Thursday, October 17, 2013

ILA local 333 strikes the port of Baltimore

This is a nice little video about the Baltimore Longshore strike. An official for the bosses says that Baltimore, the 11th largest port in the US is the only port working from Maine to Texas and expresses his disappointment. The reality is, it shouldn't be. If the strike is to be won, none of them should be working. The bosses mean business these days and so should we; we have to have the long view of society.

The contract covers all the ports from Maine to Texas and already, Mazda Corp and BMW imports are affected and Chrysler is watching it closely. A third of Daimler Mercedes Benz sales are processed through the port of Baltimore says a spokesperson. It shows the potential power of Labor on a national level, even in our diminished state. The weak link is the leadership of organized Labor from the top on down. We are left to fight isolated battles disconnected from each other and our communities, individual locals, small groups against the bosses who mobilize their media, the police, the courts, and the military if necessary to keep profits flowing.

The politicians are already claiming it will hurt the economy and that's true, this is our strength, that we can stop their economy from functioning. This disrupts all our lives to a certain extent not just those on strike but the bosses don't care about that except for propaganda purposes and to turn one group of workers against another as the brother in the video says.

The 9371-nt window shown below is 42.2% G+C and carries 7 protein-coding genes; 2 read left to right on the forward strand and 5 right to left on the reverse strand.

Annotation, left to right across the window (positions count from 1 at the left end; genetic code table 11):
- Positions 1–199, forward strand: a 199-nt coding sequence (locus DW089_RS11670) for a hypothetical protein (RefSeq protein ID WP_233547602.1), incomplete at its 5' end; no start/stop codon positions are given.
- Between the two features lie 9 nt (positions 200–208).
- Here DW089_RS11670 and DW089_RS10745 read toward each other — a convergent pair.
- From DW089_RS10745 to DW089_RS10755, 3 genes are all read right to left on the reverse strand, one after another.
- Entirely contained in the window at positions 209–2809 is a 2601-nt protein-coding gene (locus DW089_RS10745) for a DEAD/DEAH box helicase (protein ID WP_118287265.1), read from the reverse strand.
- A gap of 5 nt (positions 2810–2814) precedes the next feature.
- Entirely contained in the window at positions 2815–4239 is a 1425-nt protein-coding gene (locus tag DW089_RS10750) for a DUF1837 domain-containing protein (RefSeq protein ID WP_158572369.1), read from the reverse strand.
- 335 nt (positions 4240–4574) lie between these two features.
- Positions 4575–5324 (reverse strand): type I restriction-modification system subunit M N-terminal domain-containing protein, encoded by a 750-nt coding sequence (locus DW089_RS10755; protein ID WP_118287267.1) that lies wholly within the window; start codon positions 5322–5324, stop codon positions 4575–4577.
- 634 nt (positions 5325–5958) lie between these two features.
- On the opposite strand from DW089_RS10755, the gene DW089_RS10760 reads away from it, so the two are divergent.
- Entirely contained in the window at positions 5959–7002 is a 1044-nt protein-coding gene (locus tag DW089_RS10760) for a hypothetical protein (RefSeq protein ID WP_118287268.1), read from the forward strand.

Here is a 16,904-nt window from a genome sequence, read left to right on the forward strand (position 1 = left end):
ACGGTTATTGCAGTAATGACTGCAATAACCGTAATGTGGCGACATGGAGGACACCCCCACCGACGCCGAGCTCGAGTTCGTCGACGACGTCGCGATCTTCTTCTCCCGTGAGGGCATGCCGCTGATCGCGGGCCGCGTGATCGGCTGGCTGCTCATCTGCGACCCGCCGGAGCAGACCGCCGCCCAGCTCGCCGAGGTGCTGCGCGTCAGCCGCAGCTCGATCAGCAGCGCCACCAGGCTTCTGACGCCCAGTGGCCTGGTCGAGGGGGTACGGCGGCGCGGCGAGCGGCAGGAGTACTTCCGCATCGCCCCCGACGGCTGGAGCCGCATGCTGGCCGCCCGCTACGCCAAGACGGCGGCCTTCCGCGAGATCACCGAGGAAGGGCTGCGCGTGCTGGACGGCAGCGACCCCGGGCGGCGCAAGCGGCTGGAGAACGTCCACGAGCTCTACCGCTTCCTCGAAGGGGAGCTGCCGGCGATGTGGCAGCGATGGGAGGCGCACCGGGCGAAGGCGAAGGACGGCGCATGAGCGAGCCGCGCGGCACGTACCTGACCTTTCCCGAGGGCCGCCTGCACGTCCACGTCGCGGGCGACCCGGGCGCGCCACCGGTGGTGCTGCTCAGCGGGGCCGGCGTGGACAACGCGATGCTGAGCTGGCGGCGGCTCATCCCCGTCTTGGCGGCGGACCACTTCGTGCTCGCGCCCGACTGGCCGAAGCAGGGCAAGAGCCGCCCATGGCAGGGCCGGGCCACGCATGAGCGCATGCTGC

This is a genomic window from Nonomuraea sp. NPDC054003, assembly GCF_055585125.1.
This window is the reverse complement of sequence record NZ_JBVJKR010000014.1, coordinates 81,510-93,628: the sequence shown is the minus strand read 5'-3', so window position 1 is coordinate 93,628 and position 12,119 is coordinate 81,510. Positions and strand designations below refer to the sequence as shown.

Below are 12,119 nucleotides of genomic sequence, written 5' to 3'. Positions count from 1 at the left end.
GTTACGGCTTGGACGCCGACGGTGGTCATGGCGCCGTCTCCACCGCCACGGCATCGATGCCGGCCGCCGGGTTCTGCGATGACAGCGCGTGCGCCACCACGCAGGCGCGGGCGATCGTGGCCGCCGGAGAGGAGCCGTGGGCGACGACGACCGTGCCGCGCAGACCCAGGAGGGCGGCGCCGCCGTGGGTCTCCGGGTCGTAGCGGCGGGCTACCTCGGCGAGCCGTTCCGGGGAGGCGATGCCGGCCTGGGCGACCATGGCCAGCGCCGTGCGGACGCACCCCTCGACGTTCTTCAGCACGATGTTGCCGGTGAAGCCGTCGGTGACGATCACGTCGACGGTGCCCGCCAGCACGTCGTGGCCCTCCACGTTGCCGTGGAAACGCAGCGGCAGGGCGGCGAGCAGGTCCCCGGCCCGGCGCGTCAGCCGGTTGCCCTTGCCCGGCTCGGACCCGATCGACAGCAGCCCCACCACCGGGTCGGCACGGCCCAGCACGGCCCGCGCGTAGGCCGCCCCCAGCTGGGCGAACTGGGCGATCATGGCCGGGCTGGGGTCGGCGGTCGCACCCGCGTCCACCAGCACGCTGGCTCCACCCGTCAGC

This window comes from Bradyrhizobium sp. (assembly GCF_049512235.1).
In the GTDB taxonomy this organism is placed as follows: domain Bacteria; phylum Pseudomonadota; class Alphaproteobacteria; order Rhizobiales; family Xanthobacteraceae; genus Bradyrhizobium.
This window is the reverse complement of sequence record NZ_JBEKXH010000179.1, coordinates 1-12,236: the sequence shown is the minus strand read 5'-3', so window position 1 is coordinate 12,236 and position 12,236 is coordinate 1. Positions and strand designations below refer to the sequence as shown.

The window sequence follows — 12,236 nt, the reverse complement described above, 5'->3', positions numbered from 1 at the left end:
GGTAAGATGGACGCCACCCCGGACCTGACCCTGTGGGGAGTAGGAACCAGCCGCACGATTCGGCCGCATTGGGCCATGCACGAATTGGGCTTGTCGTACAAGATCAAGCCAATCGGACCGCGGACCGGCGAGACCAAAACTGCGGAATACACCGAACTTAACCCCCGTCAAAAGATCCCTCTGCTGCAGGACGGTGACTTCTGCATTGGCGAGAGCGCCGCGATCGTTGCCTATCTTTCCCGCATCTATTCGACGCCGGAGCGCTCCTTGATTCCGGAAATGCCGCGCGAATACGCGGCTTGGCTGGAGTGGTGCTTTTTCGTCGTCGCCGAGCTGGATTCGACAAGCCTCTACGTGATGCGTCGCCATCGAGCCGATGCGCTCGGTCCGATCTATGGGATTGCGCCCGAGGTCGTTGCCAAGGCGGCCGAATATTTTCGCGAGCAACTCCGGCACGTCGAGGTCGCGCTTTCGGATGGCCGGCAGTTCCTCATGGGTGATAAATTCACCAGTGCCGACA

Here in the Bay Area, the leaders of the transit unions are trying desperately to get out of the mess they're in and walk away with a concessionary contract that they can get their members to accept. As I said in an earlier commentary: what good belonging to national organizations if we don't coordinate our struggles nationally/internationally and also include the unorganized and the communities? Using this potential power not to simply defend our immediate interests (union members) but society as a whole, the youth, the poor, the incarcerated and all victims of the market would broaden our struggle against global capitalism, against the 1% and the disruption would be short lived and worth it.

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